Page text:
Electronic Portfolios and Dimensions of Learning
The infusion of technology in all academic areas makes it evident that schools of this new millennium will look quite different from the schools of the past. I feel electronic portfolios will be how students create and store information. This technology will bring new ways for students to document their progress through the course of a year, and even throughout their entire educational journey. So one might ask, why electronic portfolios? The answer is simple: Electronic portfolios will allow students to not only sharpen computer skills, but also give them a wider media to express their knowledge. Students are able to document knowledge through the traditional written text more powerfully by incorporating video clips, audio and animation. These new enhancements will challenge students to think more creatively and critically as they develop their portfolios. The following will show a direct link between electronic portfolios and the dimensions of learning.
Attitudes and Perceptions
Students usually have a positive attitude toward anything related to technology. They are not intimidated by computers and generally find them fun to explore. Their attitude has been enhanced by the introduction of the computer video game. The following five components help enhance positive attitudes and perceptions as they relate to the development of electronic portfolios:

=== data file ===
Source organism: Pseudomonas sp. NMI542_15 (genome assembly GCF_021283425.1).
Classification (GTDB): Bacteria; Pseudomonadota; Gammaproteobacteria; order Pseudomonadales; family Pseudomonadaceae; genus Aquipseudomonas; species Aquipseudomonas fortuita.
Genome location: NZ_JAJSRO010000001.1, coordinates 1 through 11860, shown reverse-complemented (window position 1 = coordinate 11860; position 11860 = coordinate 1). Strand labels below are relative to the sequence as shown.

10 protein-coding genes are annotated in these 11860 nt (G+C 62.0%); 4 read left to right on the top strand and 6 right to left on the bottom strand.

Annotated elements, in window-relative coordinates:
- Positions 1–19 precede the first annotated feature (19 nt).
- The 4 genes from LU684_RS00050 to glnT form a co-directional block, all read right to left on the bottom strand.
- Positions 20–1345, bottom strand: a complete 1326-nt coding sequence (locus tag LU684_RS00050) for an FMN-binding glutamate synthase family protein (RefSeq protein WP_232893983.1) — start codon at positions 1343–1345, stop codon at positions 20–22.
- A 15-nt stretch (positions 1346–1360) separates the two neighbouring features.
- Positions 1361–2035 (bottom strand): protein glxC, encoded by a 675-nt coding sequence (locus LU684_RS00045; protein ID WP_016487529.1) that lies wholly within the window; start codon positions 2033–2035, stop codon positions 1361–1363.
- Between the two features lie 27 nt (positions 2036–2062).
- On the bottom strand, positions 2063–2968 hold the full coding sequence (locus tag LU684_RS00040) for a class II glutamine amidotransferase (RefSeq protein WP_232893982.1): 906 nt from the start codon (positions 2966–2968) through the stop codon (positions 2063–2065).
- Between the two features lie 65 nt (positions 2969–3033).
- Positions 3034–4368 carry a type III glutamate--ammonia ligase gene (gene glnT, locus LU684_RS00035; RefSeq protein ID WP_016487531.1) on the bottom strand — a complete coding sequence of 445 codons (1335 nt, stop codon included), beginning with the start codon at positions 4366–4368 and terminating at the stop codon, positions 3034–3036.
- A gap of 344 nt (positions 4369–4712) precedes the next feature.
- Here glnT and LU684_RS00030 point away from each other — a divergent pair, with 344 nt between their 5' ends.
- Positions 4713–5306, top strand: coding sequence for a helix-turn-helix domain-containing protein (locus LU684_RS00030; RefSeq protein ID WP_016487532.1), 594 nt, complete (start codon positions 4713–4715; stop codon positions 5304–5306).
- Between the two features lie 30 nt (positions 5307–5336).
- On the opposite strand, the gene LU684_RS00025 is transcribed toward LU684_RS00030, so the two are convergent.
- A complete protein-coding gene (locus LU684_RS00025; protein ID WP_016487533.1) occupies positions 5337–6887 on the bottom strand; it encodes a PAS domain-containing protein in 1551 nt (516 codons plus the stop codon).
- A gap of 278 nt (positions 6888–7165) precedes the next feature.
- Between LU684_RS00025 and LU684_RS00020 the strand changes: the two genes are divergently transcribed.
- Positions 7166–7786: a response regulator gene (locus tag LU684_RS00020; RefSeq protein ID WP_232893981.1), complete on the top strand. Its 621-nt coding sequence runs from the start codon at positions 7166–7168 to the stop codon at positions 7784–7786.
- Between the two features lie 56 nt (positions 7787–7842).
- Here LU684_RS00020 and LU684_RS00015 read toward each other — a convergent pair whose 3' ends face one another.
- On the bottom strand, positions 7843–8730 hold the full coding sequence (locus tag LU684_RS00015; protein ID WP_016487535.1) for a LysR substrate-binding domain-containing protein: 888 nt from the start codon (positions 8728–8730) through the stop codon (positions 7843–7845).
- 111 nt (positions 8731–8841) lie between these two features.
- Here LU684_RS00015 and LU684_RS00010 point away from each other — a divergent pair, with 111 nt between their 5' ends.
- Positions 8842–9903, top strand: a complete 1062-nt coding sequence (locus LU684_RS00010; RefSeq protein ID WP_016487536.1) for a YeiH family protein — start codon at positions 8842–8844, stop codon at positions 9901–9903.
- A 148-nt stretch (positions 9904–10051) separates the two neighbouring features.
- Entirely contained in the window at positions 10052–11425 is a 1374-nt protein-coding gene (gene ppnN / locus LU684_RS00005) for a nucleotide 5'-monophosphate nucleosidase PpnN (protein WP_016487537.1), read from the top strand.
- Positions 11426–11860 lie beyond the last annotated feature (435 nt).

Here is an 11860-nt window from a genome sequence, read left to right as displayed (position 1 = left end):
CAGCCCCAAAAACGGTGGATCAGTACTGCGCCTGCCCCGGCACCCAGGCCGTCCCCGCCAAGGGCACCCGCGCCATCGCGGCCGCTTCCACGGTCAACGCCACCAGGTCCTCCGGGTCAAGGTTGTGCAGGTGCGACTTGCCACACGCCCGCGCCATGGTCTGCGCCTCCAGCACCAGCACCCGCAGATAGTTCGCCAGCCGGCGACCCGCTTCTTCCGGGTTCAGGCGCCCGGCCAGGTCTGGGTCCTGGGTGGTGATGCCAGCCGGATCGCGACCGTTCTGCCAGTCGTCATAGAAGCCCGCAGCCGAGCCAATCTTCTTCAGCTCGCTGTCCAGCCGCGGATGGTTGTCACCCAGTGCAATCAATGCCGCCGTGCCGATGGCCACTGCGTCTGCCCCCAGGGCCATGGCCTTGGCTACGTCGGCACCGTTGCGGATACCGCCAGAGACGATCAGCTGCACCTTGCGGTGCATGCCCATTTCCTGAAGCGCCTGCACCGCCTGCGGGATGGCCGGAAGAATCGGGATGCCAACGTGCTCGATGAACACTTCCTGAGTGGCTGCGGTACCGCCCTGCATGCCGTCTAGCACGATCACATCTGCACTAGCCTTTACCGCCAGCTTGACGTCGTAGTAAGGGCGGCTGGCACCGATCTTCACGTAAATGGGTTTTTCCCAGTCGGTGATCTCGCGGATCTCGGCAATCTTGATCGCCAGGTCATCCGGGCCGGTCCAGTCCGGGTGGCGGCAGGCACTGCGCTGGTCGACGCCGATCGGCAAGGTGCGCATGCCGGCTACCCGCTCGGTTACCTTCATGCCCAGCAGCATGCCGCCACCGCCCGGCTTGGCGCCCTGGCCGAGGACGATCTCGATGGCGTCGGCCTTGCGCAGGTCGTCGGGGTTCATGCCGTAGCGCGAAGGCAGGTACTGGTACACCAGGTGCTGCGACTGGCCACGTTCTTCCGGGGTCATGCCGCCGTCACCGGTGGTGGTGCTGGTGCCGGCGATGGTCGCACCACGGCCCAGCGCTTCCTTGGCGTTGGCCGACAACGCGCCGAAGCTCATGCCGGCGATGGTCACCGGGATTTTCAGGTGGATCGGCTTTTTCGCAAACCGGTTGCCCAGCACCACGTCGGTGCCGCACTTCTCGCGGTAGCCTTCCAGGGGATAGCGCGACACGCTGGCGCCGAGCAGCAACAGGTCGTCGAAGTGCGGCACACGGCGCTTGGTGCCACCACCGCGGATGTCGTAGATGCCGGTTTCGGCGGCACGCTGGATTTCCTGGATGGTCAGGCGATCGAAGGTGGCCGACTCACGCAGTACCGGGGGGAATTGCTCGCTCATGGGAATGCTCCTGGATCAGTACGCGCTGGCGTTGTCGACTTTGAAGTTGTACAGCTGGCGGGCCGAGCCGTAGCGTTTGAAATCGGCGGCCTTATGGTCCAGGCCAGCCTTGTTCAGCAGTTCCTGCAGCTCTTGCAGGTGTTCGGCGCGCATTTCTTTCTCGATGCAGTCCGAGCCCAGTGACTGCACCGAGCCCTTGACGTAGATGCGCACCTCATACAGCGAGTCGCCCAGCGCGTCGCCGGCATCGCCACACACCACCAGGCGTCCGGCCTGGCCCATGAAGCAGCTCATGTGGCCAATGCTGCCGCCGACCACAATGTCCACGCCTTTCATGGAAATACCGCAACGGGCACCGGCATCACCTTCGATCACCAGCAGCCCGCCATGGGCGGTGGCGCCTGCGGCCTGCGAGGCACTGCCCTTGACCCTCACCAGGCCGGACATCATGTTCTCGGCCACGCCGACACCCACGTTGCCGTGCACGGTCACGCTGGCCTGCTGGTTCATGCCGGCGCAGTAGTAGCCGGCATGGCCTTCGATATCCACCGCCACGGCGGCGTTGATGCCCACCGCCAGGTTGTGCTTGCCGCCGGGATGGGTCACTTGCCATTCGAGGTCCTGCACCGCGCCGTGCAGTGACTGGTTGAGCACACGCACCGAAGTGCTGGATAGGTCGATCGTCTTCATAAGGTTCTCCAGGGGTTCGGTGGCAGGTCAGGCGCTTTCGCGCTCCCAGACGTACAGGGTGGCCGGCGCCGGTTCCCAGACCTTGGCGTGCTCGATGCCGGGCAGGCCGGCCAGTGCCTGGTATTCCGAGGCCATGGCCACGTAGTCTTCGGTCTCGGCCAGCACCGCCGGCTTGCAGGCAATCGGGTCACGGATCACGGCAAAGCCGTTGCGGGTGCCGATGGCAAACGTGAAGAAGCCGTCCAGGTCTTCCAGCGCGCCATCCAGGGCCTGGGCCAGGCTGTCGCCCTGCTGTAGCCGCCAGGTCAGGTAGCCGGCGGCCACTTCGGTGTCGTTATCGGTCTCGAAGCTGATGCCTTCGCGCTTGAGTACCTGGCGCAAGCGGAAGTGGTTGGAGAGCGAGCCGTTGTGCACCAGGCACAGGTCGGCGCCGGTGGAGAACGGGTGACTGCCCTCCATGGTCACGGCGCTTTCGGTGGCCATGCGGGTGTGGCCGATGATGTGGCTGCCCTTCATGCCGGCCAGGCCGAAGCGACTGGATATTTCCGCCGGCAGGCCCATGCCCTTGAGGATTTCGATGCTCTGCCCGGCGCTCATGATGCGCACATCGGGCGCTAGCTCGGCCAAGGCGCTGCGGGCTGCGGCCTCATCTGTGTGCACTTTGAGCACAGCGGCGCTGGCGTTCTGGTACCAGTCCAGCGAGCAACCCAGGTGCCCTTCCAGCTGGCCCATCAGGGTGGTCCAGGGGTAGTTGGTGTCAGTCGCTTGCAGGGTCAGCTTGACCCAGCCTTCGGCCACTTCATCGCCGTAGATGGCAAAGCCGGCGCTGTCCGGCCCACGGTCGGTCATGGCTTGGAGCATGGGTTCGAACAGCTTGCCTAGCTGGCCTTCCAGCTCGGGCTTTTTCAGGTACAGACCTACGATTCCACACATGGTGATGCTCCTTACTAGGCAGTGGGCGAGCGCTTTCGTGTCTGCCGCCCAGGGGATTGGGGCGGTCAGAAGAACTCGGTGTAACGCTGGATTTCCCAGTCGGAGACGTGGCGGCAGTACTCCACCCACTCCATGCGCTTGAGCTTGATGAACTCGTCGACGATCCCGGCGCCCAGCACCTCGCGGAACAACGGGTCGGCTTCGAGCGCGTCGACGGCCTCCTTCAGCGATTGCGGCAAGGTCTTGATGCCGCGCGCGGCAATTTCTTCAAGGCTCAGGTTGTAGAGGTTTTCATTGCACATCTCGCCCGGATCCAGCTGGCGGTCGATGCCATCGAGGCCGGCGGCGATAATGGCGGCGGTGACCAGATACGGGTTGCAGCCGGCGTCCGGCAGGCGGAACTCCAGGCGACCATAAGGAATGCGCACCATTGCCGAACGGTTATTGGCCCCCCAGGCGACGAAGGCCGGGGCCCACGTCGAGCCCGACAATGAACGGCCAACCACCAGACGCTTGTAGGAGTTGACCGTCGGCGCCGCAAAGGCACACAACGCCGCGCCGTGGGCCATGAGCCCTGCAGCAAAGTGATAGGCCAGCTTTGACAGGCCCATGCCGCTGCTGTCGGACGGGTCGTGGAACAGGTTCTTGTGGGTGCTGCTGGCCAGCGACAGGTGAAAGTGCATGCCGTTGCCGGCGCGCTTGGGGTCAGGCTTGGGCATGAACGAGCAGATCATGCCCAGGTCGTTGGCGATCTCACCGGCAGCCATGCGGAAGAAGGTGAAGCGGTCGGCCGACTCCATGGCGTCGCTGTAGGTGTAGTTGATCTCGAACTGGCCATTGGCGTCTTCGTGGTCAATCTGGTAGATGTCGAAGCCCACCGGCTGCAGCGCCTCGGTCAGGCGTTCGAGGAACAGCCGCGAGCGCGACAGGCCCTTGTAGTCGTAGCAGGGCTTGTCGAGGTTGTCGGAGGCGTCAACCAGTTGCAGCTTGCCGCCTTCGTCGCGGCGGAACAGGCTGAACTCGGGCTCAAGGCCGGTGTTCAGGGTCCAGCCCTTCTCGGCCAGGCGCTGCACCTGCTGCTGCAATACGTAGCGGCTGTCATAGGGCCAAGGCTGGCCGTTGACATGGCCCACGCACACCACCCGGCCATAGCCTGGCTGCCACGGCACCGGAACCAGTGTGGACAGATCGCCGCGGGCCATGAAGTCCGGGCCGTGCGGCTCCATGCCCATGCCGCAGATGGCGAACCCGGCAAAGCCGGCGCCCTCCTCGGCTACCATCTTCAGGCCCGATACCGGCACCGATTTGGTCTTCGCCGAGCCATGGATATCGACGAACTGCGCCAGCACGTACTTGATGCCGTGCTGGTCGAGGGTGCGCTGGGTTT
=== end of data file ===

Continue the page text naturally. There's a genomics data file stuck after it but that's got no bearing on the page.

- Give students the academic freedom to help develop what makes a good portfolio, and include developing slides that apply to their own interests and goals.
- Students will soon realize their portfolio is personal and unique, because they determine how it will look and select what enhancements to include.
- The process of developing this complex product should be broken down into small parts to ensure understanding.
- Provide individualized sessions for comments from the teacher.
- Provide sessions that give students the opportunity to view and evaluate portfolios from their peers.
Acquiring and Integrating Knowledge
Students are highly engaged in learning procedural and declarative knowledge throughout the development of their electronic portfolio. I will begin with procedural knowledge.
Constructing Models. The teacher and students should frequently "think aloud" to build an initial model, and regularly verbalizing their thoughts while demonstrating the process. Initially, this should be done solely by the teacher. However, as the students gain more confidence, give them the opportunity to verbalize and demonstrate what they know. Students may soon be able to develop their own creative flowcharts to guide them through the process.